March 2011 24
CareerBuilder recently sat down with Tom Daley, President of Volt Workforce Solutions, to discuss his leadership philosophy. In the following excerpt, Daley shares the lessons he’s learned in 30 years at Volt, including why empowerment is essential and the most important decision he’s ever made.
What is your philosophy as it relates to people and their impact on your daily business?
Looks like someone’s been taking her Boniva! (Or whatever its employment industry equivalent is, at least...)
According to CareerBuilder and USA TODAY’s latest job forecast, the employment outlook is starting to feel like its younger, more vibrant self again.
Nearly three-in-ten employers (28 percent) reported they hired full-time, permanent employees in the first quarter of 2011, the highest since the first quarter of 2008, according to the survey of nearly 2,800 hiring managers nationwide. The same amount expect to add full-time positions in the second quarter as well.
The findings come as little surprise to CareerBuilder's CEO, Matt Ferguson, who says in a press release that job listings on CareerBuilder.com have increased across all categeories – from healthcare and technology to manufacturing. “While employers are keeping a close eye on world events, their confidence levels in regard to recruitment have remained intact,” Ferguson said. “The survey points to continued, measured gains over the next three months. As the nation moves toward greater financial stability, more employers are investing in talent for the long-term.”
So what's in store for the job market in the coming months - and how does it compare to previous months? Check out the highlights from the latest survey, including insight into what concerns both employers and job seekers right now. (You can also go here to download the complete forecast.)
- Added Headcount Exceeds Expectations in Q1 2011: For the seventh consecutive quarter, hiring has exceeded expectations. When asked back in December, 23 percent of employers said they expected to hire full-time, permanent employees in the first quarter of 2011. As for March, however, the number of employers that actually added headcount reached 28 percent. And while 10 percent of employers decreased headcount in the first quarter 2011, the number is still an improvement from 12 percent who did so last year.
- Employers Expect to Maintain Momentum in Q2 2011: As for second quarter expectations, 28 percent of employers said they plan to increase their full-time, permanent headcount (but if current survey trends persist, that number could very well be higher in three months). The number already exceeds the 24 percent of employers who increased headcount during this time last year.
- Competition for Highly Skilled Talent Increases: Concerned about losing high performers as the economy improves? You should be.
Even though it meant missing what was surely another riveting "celebrity" performance on Dancing With The Stars, participating in CareerBuilder's first ever Twitter chat for job seekers and recruiters was more than worth it. (No offense, Ralph Macchio.)
Using the hashtag #cbjobchat, anyone on Twitter was invited to follow and particpate in the chat led by @CareerBuilder. To begin the discussion, @CareerBuilder posed five different questions on the subject of résumés (last night's theme) to job seekers and recruiters, and then let everybody offer their own advice and thoughts.
If you joined last night's chat, thanks again for participating. We're really excited by the turnout and the great conversations that came out of it. We're hoping both job seekers and recruiters will benefit from these chats - and use them as a way to exchange advice and gain a better understanding of the other side's perspective.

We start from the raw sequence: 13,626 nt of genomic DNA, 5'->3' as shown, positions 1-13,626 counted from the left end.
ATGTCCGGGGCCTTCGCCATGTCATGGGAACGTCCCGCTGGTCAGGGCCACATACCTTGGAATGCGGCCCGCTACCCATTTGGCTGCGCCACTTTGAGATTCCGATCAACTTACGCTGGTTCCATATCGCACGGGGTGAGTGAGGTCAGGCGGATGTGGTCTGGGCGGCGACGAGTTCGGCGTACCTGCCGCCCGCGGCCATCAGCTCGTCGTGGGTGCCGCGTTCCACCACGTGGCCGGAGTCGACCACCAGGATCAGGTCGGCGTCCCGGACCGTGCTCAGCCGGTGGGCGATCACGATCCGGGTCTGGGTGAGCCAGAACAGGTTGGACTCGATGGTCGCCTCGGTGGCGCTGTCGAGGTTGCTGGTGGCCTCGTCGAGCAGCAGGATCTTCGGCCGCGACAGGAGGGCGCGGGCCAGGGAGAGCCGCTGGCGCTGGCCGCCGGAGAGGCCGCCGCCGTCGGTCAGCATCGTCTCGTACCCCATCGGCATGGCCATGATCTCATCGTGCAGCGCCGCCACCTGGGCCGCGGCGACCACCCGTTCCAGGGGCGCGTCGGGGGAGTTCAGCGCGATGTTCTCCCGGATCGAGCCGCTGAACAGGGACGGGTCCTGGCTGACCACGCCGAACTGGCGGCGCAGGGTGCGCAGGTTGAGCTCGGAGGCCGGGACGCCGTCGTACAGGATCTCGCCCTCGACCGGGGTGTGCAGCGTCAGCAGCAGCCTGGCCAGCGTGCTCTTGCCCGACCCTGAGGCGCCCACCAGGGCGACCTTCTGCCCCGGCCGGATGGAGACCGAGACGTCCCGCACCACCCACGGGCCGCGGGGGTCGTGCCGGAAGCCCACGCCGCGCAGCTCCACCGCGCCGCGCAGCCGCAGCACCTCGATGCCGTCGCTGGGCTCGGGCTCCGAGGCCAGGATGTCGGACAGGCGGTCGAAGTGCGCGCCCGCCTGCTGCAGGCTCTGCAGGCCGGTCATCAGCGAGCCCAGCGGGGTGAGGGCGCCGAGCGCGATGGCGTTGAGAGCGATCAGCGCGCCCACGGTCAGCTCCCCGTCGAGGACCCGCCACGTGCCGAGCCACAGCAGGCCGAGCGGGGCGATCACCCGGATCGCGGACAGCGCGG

We’ll have the transcript of last night's #cbjobchat posted soon, but here’s a quick recap of what was asked and some of the excellent answers we received. (Believe me, there are many more than can fit here.)
We asked job seekers:
- Do you include an objective on your résumé or use a professional summary instead?
“Personally I use a summary. For high schoolers, whom I’ve worked with in the past-I had them do really specific objectives.” – @srlaugtug
- Do you try to fit all of your expertise on 1 page or are you OK with it spilling into 2 pages?
“If e-mailing directly I do 2 pages. If ATS or online 1 page hitting keywords.” – @AshShute
- Is your résumé posted online? Why or why not?
“Yes my résumé is online because if I don’t post it then how do I expect recruiters/hiring managers to find me.” – @collegegraduate
- What does your résumé say about you? Or what do you hope it says about you?
“My résumé says what I want it to say to the employer Im applying to. Meaning, I tailor it to what they are looking for.” – @srlaugtug
If you've seen the recent reports that more employees are quitting their jobs as the economy improves, then hearing that employee loyalty nationwide is at a three-year low should be about as shocking as, well...hearing that Charlie Sheen is getting a reality TV show. (I mean, we all saw this coming, right? Well, maybe not all of us...Keep reading.)
According to a new study from MetLife, not only is employee loyalty at its lowest point since 2008, but some employers evidently aren’t aware of this fact. (Awkward!)
According to the study, 47 percent of employees report feeling a very strong loyalty to their employers, while 51 percent of employers said they felt employees were very loyal. You can read the details of the study here, but below are some of the larger implications that you as an employer need to consider:
Certain benefits matter more than you think: While employers are generally correct in thinking that salary and wages are the biggest drivers of employee loyalty, many underestimate the role retirement benefits and non-medical benefits (such as dental, disability and life insurance) play in employee satisfaction, too.
Benefits are only as good as how well you communicate them: Maybe it’s not the lack of benefits that irks employees, but the lack of awareness. Another finding was that more than half of all employees (55 percent) believe the communication they receive from their employers regarding benefits is either unclear or too infrequent. If you’re doing a poor job of communicating your employee benefits and how employees can take advantage of them, you might as well not offer them at all.